How to Know When the Fed’s Free-Money Trade Is Over

Is the COVID trade over?

Not according to the folks in charge of the nation’s money.

And this time… we agree.

The president of the Kansas City branch of the Federal Reserve, Esther George, told us this week not to worry about rising interest rates.

“I don’t know that, based on the levels that we’ve seen so far, that [rise] poses any challenge to the Federal Reserve’s monetary policy,” she said.

“I don’t think the rise we’ve seen is concerning to me at this point, but we’ll keep watching it to see whether we’re getting other signals about tightening financial conditions.”

The Fed, of course, doesn’t want rates to rise nor does it want “financial conditions” to tighten.

The nation’s fate depends on truckloads of free money and loose policy to pull it out of the trap it’s waltzed into.

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Rising Rates

As the rate on the 10-year Treasury climbed above 1.3% this week, Uncle Sam’s debt is officially trading at pre-pandemic levels.

The flight to safety that had investors rushing in to bid up the price of Treasurys and push down their interest rate has waned.

Wednesday, for instance, was a key day in the nation’s debt market. That’s when the Treasury auctioned off some $27 billion worth of 20-year bonds.

Demand was lousy.

The bid-to-cover ratio, which measures the dollars bid for every dollar of debt offered, dropped to a record low of 2.15.

One line from a Jefferies analyst sums it up…

“The 20-year point is really struggling without the support of the [Federal Reserve’s] purchases…”

And so it goes… The market tries to do what a healthy market must do… and the Fed dives in to mangle it all up again.

Jay Powell is set to give a speech next week.

He’ll likely have a checkbook hanging out of his pocket as he promises to swoop in to buy more debt and push rates lower again.

The last time rates rose, you may recall, Americans lost a lot of money.

Powell’s not ready for it to happen again.

Better Numbers

But really, it’s not the Treasury market us oh-so-ordinary investors must watch.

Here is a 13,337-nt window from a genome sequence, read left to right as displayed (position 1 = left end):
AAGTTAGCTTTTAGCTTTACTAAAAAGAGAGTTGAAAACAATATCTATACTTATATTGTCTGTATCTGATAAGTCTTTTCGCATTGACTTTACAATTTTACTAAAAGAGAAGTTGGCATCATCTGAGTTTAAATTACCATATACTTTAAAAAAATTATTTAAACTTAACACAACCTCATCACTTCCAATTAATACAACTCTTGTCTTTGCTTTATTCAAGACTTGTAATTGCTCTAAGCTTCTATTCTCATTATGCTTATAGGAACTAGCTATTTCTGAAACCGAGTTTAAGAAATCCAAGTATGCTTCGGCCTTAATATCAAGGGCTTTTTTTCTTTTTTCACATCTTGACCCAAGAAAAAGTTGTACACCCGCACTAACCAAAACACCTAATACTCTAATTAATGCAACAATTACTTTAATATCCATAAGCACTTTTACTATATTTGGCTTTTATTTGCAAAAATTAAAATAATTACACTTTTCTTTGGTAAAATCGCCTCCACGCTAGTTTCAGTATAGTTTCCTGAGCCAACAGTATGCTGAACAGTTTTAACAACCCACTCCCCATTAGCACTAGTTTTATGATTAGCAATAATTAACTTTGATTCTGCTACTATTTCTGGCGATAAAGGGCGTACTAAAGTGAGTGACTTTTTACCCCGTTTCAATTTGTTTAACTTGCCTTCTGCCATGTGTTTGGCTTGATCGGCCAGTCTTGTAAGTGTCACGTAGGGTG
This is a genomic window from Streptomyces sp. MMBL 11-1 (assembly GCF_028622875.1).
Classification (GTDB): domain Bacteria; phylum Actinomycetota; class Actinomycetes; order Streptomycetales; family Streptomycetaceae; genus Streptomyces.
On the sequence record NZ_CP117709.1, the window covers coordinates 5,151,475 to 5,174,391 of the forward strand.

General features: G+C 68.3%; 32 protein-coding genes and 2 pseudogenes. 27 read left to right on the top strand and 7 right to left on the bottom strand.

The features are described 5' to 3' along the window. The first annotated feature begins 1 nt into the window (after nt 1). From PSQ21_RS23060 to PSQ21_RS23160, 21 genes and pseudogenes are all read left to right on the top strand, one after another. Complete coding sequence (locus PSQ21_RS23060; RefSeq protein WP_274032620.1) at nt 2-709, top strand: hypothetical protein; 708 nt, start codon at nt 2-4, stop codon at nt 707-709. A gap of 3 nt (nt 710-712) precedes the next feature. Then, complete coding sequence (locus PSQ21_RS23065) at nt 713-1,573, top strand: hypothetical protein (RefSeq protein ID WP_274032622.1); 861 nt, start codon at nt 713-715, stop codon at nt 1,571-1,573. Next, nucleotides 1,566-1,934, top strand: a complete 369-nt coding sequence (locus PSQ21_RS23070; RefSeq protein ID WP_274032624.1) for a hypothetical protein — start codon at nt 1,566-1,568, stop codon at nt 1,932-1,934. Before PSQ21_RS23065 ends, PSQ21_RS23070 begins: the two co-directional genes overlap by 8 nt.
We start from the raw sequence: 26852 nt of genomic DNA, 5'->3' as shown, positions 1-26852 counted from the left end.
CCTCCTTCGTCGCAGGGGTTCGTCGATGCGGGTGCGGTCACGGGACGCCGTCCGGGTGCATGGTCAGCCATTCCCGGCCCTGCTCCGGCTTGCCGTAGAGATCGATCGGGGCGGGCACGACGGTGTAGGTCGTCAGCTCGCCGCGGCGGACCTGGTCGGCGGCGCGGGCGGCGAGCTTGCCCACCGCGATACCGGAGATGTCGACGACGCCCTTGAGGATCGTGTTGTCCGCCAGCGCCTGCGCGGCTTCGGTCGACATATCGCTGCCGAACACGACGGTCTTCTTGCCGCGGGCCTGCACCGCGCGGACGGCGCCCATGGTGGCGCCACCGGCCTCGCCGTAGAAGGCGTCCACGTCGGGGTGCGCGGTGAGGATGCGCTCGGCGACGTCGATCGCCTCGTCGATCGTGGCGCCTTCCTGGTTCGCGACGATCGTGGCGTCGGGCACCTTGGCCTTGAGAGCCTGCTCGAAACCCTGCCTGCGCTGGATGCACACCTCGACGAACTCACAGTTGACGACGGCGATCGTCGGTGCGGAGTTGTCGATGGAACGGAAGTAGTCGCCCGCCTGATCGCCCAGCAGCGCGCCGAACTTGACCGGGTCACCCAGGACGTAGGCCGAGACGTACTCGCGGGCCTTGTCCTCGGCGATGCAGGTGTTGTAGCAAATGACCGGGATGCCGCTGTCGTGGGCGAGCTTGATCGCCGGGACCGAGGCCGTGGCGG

To see where this mess is headed, there are two other key rates we need to keep an eye on.

The first, of course, is what’s dubbed the “real rate.” That’s the Treasury rate minus the rate of inflation.

When we look at that number, we see just what it is the market is working to adjust for… rising prices.

Subtracting the current rate of inflation from the 10-year Treasury, we get a figure of negative 0.92… the same ultra-low level we were at a month ago.

The near-record-low figure gives us a clue that the market is not necessarily pricing in a stronger economic rebound… but is more focused on rising inflation.

A $2 trillion stimulus bill… plus whispers of all sorts of new (and expensive) programs will do that.

The other key number to watch is mortgage rates.

There’s good news on that front. They have not yet tracked Treasury rates higher. They’ve been flat for two weeks straight.

30-Year Motgage Rate

Again, it’s a sign that most folks believe the recent rate climbs are not the start of a long-term trend.

If either of these rates begins to climb appreciably, then it’s time to pay attention.

For now, our Modern Asset Portfolio remains solidly in its “negative real rates” category. That means we overweight our holdings to buyback stocks, tech leaders and cryptocurrencies.

As you likely know… it’s paying off handsomely.

Our crypto play in Manward Letter rose to another fresh high yesterday… a gain of 187% since October.

We’ll watch Powell and the 10-year. But we have a feeling his friends at the Fed are about to get out their checkbooks, start another bond-buying frenzy and push yields lower again.

Watch for it next week.

It will prove the free-money trade that the COVID crisis kicked off is far from over.

Be well,

Andy

How have low interest rates affected your savings and investments? Tell us about it at mailbag@manwardpress.com.